T. VAN DE CAPELLEN. Exmouth sent a second summons His Majesty's Frigate Meto the Dey, of which his lordship lampus, Bay of Algiers, sent me a copy: it stated, that by August 30, 1916. the destruction of half Algiers,



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TESTAMENTARY CAUSES. all the rest of his property for her

life, and at her death to his chilPrerogative Court, Doctors' ren, in such proportions as she Commons.-Slack and Others, by should appoint; but in default of their Guardian, v. Slack.

This was such appointment, then amongst a proceeding relative to the will them equally; and he appointed of Thomas Cartwright Slack, Esq. his wife, his brother, and his brolate of Gravel-lane, Aldgate, Lon- ther-in-law, the Rev. Thomas don, and of Kentish-town, Mid- White, executors of his will, and dlesex, deceased.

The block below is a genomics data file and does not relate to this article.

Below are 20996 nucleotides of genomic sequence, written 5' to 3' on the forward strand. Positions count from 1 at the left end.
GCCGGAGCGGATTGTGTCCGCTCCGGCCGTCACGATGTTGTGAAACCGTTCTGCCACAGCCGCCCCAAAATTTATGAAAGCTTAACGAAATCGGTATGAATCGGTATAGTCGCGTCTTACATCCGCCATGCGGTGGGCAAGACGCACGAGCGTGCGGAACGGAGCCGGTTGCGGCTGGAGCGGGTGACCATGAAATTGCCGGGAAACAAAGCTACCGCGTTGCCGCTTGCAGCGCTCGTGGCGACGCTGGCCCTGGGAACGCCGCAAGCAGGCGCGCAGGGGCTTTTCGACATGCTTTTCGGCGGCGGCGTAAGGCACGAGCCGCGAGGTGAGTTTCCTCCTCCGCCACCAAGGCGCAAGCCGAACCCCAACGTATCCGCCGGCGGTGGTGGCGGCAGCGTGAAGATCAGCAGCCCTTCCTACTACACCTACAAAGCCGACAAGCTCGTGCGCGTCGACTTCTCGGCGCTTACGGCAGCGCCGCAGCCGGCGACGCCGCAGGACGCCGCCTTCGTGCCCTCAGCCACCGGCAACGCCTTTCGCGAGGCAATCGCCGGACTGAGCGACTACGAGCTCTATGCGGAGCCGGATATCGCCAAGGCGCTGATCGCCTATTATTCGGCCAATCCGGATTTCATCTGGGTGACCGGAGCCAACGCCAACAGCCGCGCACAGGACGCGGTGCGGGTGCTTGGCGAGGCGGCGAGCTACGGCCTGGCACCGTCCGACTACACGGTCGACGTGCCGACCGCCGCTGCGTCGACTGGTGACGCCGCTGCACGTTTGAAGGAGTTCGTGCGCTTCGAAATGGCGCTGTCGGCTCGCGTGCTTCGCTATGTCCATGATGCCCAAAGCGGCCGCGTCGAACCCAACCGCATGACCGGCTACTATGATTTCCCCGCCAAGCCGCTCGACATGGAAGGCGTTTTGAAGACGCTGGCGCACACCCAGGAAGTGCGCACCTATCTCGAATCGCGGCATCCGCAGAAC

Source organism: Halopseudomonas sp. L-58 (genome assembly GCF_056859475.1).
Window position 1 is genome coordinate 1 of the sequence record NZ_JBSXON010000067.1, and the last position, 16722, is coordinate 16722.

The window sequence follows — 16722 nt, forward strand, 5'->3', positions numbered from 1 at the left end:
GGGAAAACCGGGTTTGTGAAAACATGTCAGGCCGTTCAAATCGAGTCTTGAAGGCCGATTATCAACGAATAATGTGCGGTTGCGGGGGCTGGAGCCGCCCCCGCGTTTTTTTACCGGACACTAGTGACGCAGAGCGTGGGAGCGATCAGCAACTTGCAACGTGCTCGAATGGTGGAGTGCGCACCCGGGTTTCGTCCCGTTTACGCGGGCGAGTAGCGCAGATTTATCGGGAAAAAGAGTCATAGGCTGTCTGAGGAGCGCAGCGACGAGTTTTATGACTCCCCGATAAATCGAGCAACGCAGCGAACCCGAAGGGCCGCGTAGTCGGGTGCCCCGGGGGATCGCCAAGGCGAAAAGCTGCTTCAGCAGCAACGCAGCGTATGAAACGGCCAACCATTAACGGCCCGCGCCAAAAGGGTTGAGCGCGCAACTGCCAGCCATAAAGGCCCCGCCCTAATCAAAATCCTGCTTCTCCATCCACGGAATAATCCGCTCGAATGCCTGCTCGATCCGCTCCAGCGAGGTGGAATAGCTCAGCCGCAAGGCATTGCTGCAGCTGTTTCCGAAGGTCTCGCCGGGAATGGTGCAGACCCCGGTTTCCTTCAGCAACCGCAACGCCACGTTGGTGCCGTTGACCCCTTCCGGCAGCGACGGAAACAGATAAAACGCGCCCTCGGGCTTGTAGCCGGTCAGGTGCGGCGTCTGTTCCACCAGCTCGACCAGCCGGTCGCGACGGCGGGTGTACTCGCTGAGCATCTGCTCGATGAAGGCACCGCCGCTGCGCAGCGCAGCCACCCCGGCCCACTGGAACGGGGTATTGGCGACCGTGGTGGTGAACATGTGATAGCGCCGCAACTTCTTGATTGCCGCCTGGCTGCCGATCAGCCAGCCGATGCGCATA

trustees and guardians for his The deceased was burnt in his children, with power to apply a house at Kentish-town on the 23d portion of their shares of his proof November last, and died, leave perty towards their advancement ing a widow and six children, in the world. minors. He was possessed of It appeared from the evidence personal property to the amount in support of the will, that the of about 16,0001. and a small free- deceased had ever expressed his hold estate valued at about 1,5001.; intention to die testate, and had and being a freeman of London, arranged with his brother-in-law, his widow would be entitled to the Rev. Thomas White, that they four-ninths of the personal pro- should be eacb other's executors. perty in case of intestacy. His He had great confidence in his will, made in August 1814, was brother, Joseph Albin Slack, Esq. burnt with him; but the con- who deposed, that upon one of tents of it, as stated in an affida- their meetings to arrange the afrit of one of the guardians of the fairs of their deceased father, in children, were propounded by him the latter part of July, or beginand the other guardians on their ning of August 1814, the deceasbehalf, as the residuary legateesed requested him to make an named in it, and opposed, merely appointment for their next meetfor the purpose of obtaining the ing at his the doceased's house, as decision of the Court, by Mrs. he wanted, he said, to speak to Janė Hester Slack, the widow. him about making his will. Mr. The contents of the will, as stated J. Slack left town for Scotland on in the affidavit, were to this ef. the 8th of August, but a day or fect :- The deceased gave to his two previously he went to the debrother, Joseph Albin Slack, Esq. ceased's house, and at night, the carriages and horses he might when the family had retired to possess at his death : to his wife bed, and they were left alone, the